From revolutionizing the way we detect and visualize radiation to enhancing community resilience

William J. Perry Conference Room
Encina Hall, Second Floor, Central, C231
616 Jane Stanford Way, Stanford, CA 94305
  • Kai Vetter

Abstract: The Berkeley Applied Nuclear Physics Program leads developments of new concepts and technologies to address challenges in fundamental physics, medicine, nuclear security, and safety. Recent progress in radiation detection and imaging combined with advances in computer vision and data processing enable unprecedented capabilities in the detection, mapping, and visualization of radiological and nuclear materials in complex environments. We have developed a new concept called 3-D Scene Data Fusion, which fuses contextual and radiation data to produce 3-D maps of radioactive sources in real-time. We have deployed this capability in unmanned and manned configurations in different locations including evacuated communities and at the Dai-ichi nuclear power plant in Fukushima Prefecture. While these technologies are necessary to better respond to accidents now and in the future, we need to ensure that the data provided can be understood by all stakeholders, including communities exposed to the risk of detrimental effects. We have established the Berkeley Institute for Resilient Communities to address this need by combining research, education, and communities in an international, multi-disciplinary, and multi-cultural context. Important components of these activities are the Radwatch and DoseNet programs which provide the basis for our communications. As an example, DoseNet aims at establishing a sustainable multi-sensor high-school network enabling students across the world to learn important concepts in science and engineering and what is normal in our world.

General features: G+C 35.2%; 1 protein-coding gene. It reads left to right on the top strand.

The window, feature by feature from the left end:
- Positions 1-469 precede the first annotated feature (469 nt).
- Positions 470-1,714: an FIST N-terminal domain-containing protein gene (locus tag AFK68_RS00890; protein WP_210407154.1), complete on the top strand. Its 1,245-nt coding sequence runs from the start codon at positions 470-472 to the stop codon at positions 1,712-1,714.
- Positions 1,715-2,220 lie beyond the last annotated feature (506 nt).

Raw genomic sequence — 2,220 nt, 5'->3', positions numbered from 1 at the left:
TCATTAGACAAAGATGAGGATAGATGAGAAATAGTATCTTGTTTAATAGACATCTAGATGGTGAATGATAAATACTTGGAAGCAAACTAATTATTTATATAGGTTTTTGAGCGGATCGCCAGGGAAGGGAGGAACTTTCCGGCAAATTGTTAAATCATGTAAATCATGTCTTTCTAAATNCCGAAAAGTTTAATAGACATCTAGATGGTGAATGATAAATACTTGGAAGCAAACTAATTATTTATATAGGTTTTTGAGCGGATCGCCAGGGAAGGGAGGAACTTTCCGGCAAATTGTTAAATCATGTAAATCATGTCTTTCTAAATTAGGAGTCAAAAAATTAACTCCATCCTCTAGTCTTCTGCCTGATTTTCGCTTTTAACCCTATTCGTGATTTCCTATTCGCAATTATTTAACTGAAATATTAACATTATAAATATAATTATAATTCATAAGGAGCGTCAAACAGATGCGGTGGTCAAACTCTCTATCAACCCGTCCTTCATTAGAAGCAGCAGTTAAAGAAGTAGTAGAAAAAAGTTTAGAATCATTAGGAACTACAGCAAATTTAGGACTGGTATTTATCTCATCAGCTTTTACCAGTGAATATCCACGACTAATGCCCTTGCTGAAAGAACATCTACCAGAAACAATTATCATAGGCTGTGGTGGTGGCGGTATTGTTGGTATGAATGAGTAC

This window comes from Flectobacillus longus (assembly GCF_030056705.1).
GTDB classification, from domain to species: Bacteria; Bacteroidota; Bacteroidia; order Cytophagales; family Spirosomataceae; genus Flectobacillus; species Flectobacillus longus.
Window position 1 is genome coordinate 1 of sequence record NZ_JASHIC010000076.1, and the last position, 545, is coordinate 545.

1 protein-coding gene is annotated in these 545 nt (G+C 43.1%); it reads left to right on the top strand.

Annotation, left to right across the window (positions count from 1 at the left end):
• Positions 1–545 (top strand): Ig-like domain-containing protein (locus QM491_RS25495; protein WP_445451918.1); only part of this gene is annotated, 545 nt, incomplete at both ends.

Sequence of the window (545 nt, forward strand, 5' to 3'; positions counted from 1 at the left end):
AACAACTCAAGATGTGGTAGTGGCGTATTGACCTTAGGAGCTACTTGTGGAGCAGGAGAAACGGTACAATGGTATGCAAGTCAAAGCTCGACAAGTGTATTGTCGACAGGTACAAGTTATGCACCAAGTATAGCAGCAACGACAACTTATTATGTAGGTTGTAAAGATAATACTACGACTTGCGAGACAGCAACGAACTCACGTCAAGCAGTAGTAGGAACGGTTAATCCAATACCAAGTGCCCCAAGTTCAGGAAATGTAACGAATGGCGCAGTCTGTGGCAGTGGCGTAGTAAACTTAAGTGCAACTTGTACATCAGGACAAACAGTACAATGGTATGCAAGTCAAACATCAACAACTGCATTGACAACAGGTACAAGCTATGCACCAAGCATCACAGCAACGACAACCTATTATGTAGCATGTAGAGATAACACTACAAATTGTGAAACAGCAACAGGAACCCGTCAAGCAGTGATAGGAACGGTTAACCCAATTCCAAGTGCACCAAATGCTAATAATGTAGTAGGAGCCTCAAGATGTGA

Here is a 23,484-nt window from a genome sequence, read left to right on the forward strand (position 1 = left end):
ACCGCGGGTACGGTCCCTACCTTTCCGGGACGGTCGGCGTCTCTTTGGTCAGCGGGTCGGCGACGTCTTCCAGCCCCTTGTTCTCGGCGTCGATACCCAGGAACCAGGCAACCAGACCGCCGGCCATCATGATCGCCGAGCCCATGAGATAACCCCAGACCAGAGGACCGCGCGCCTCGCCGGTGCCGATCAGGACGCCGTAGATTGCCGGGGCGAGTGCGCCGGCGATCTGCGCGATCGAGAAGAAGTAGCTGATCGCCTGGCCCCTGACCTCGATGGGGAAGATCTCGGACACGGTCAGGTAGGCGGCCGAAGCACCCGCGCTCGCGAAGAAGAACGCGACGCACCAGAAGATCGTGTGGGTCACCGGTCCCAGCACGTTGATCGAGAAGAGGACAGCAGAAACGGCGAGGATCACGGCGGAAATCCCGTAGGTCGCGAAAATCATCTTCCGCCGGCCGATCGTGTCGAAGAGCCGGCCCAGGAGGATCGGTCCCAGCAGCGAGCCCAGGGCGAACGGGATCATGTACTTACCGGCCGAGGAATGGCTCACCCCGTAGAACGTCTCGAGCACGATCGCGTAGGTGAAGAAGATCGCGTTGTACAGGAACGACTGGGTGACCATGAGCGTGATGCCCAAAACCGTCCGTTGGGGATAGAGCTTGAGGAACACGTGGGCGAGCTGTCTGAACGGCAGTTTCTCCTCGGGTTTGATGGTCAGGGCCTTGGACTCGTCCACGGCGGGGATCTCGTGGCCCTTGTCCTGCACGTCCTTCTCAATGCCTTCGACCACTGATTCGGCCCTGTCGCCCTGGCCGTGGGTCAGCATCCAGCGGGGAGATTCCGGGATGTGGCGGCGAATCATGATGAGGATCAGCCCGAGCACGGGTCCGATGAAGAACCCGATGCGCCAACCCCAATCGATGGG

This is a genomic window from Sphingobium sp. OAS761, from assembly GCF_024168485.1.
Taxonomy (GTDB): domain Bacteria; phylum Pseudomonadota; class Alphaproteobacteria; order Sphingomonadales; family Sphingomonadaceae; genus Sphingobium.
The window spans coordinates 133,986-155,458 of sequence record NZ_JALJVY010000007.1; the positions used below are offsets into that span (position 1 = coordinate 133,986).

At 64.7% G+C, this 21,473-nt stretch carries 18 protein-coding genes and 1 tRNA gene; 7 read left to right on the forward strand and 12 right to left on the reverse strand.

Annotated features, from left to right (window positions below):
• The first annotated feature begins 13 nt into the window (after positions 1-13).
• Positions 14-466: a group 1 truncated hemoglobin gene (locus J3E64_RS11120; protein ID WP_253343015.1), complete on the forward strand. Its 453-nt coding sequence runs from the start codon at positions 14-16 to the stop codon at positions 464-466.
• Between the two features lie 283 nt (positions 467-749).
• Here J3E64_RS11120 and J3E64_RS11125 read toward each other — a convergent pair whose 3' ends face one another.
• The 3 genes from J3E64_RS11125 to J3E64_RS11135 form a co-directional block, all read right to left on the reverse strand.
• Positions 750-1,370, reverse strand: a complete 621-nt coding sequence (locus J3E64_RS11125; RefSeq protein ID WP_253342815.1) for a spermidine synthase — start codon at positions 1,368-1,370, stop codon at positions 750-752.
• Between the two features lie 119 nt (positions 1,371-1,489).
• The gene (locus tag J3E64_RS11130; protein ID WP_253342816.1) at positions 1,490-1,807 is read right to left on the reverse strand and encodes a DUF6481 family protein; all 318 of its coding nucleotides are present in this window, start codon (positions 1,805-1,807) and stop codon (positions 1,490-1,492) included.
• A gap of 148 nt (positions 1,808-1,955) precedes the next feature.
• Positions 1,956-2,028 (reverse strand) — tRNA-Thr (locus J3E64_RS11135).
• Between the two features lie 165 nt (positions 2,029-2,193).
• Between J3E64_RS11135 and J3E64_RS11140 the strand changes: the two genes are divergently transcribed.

Speaker bio: Dr. Kai Vetter is Professor in the Department of Nuclear Engineering at the University of California, Berkeley and Faculty Senior Scientist and Head of the Applied Nuclear Physics program at the Lawrence Berkeley National Laboratory. His main research interests are in the development and demonstration of new concepts and technologies in radiation detection to address some of the outstanding challenges in fundamental sciences, nuclear security, and health.

Prof. Vetter is director of Institute for Resilient Communities that was established in 2015 to address the need to better integrate advancements in sciences and technologies with communities through education and outreach locally and globally. He initiated and still leads the Berkeley Radwatch and DoseNet activities with the goal to engage high and middle schools in performing environmental measurements employing fundamental science and engineering concepts and to expand across regions, nations, and cultures.

He has authored and co-authored about 200 publications in peer-reviewed journals and is fellow of the American Physical Society. He received Presidential Citations from the American Nuclear Society twice, for his engagement in Fukushima through measurements and enhancing community resilience.